Quick Takes: Pablo Larraín’s “Jackie”

Quick Takes: Pablo Larraín’s “Jackie”

“Nothing’s ever mine. Not to keep, anyway,” Jacqueline Kennedy (Natalie Portman) remarks near the end of Jackie, but it’s not for lack of trying. Jackie depicts the iconic First Lady as someone constantly trying to keep her life stitched together in the face of pressure the likes of which most people can’t even imagine. There’s a lot that’s laudable about Larraín’s picture, but the element I’d like to focus on is Portman’s masterful performance in the title role.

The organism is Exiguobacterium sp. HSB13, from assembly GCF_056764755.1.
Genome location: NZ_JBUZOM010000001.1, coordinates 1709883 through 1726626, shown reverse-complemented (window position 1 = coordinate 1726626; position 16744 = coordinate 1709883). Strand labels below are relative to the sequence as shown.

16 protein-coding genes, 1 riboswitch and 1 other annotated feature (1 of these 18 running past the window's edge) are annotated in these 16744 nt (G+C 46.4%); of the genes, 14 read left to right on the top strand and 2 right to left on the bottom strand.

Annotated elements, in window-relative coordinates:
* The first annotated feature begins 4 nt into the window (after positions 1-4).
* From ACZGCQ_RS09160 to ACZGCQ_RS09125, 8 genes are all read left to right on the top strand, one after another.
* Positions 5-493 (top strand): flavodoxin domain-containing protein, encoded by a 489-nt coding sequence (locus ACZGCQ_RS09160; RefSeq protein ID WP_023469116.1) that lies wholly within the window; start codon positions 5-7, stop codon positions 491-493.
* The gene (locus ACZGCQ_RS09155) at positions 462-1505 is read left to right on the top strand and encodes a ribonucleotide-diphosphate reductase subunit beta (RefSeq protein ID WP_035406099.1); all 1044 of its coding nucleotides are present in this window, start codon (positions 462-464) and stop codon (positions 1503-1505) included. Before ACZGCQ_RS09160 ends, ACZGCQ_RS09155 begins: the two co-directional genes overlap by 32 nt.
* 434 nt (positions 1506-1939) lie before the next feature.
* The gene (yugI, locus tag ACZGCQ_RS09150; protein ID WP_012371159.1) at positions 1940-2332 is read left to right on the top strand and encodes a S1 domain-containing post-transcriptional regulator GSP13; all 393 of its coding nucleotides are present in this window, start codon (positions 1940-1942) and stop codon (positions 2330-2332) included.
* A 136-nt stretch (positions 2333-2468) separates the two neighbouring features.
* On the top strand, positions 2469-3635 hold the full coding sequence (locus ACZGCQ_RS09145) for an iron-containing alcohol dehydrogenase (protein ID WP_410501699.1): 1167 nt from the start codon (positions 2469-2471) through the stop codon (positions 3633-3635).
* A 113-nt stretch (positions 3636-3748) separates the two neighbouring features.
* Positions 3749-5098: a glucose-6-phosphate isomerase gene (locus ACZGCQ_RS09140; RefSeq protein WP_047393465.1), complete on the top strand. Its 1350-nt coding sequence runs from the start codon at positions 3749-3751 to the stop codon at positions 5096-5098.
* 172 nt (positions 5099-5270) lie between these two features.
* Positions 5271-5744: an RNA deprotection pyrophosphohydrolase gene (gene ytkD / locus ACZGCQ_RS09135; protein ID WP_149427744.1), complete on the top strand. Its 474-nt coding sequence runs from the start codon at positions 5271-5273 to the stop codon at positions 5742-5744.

Natalie Portman, I believe, is a perennially underrated actor, despite having won an Academy Award and having another nomination. She, like Keanu Reeves, has a reputation for looking like she’s not really doing anything special. But that’s really what makes her so good: she does great work without making it look like a breathless Herculean undertaking. Even in terrible films like Your Highness and No Strings Attached, she embodies her characters fully, prioritizing physicality and interiority over physical transformations. She adopts method acting techniques, but minus the arrogant showboating of many actors that have come to be associated with the label.

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